Tuesday, April 4, 2017

The Five Factors Framework for Better Design?

Once again, I came at this week’s readings with the eyes of a Designer that spends much of my time wearing the hat of prospective industry entrant, innovative disruptor, creative competitor. As an ecologically minded Interaction Designer, more specifically, I am particularly interested in exploring the realm of substitutes - facilitating more sustainable ways of life by designing useful, usable and desirable alternatives to existing (unsustainable) products, services and behaviors. To do this, I stay up to date with technology, considering emergent innovation and anticipating (often designing) the ways in which it will disrupt existing systems. I do not, however, spend much, if any, time thinking about the competitive forces that shape the industries I am trying to disrupt. And this, I believe, is a limitation of my discipline.

While Michael Porter outlines the Five Forces Framework as a way to help companies and investors to consider threats to profitability beyond direct competition, I wonder what might happen if technology or service innovators used the Five Forces Framework to identify an industry particularly ripe for disruption? This question is particularly pertinent to me considering my current work exploring a viable business application for an emergent technology.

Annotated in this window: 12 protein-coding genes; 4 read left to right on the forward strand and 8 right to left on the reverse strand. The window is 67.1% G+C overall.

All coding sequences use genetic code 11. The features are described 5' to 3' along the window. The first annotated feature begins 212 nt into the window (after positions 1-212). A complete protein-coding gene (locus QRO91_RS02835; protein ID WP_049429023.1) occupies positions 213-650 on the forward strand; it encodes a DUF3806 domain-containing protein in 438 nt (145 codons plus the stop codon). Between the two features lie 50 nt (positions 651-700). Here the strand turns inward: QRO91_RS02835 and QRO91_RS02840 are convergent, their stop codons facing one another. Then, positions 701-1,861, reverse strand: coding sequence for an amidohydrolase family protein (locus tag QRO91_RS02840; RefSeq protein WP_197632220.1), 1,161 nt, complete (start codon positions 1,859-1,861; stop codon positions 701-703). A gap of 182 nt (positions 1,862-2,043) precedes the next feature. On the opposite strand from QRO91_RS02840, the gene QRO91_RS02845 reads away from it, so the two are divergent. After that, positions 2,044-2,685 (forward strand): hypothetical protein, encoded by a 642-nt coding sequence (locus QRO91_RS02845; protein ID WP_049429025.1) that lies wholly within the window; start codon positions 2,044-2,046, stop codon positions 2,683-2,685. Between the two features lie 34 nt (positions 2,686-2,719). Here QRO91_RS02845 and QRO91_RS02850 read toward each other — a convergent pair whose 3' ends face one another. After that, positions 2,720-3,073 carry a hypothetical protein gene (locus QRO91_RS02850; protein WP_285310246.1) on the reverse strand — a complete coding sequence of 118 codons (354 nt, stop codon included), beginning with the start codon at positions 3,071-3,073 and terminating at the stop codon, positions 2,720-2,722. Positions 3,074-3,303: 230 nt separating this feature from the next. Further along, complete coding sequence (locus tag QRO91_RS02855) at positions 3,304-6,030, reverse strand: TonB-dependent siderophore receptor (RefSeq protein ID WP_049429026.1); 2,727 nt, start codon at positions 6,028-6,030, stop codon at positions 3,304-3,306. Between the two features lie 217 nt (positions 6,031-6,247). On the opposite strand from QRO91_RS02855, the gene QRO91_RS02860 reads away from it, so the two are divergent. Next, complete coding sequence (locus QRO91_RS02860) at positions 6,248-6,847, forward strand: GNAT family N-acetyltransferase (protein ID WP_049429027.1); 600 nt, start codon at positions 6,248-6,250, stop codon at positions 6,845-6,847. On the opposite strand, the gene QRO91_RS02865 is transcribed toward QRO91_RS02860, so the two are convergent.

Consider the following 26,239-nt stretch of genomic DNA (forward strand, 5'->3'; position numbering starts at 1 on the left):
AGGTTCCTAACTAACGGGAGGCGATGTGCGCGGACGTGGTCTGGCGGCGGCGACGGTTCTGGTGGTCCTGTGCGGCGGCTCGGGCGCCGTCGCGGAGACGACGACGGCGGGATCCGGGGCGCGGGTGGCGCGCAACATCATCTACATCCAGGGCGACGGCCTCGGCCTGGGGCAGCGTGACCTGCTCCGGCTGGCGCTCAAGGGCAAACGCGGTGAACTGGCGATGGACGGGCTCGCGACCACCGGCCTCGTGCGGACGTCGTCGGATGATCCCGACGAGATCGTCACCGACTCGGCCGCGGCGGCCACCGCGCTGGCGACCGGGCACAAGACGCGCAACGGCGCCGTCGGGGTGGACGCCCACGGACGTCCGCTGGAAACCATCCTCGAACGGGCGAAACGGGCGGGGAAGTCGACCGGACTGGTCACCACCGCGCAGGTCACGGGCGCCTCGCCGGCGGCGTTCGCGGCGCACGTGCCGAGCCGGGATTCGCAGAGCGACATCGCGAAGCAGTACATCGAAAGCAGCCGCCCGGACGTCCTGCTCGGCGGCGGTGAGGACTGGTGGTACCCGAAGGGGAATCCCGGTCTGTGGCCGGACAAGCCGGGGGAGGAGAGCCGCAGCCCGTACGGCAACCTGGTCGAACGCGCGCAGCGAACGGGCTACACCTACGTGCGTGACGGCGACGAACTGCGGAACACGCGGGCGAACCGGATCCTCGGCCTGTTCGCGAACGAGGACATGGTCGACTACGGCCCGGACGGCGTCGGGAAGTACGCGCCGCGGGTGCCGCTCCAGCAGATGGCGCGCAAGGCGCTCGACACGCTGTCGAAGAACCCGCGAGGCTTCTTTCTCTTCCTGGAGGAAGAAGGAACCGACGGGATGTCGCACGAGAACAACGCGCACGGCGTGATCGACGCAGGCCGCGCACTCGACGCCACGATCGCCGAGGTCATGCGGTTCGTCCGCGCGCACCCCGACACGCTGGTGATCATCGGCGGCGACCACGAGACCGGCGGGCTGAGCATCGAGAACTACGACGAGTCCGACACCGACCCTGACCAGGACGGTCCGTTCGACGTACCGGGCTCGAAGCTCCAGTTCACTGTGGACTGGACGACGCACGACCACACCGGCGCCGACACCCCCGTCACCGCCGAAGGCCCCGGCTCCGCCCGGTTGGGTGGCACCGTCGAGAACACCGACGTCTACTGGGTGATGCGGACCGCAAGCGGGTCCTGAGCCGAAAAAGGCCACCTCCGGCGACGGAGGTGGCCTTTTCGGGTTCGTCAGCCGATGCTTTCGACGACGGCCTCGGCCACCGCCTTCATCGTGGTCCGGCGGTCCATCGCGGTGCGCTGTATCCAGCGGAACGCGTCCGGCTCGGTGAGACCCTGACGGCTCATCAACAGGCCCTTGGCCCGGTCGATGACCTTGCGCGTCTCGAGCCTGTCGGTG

At present, I am collaborating with three colleagues on a Microsoft-sponsored design project to explore a viable application for Mixed Reality technology. As an organization, Microsoft stays so much afront technological development that it often has built capabilities before clearly defining their application. Microsoft has identified Mixed Reality as one such technology - they know it will be a significant disruptor but they don’t know exactly where, how or when. So, they’ve come to Carnegie Mellon for help exploring possible applications. As Designers, my team and I have at our disposal a robust set of tools, methods and approaches to do this. We’ve explored the differentiating capabilities of the technology and unearthed latent human needs. We’ve iterated and generated ideas that match the two in unique and novel ways. While I truly believe that this human-focused, design-led approach will yield the most sensitive, thoughtful and disruptive solution, this week’s reading has me wondering how my approach, my methods and my ideas might differ had I started from the perspective of the Five Forces Framework? Though I’m not sure it alone would be sufficient, I do think it might support more viable, sustainable and effective design and business solutions and I’m eager to give it a try!

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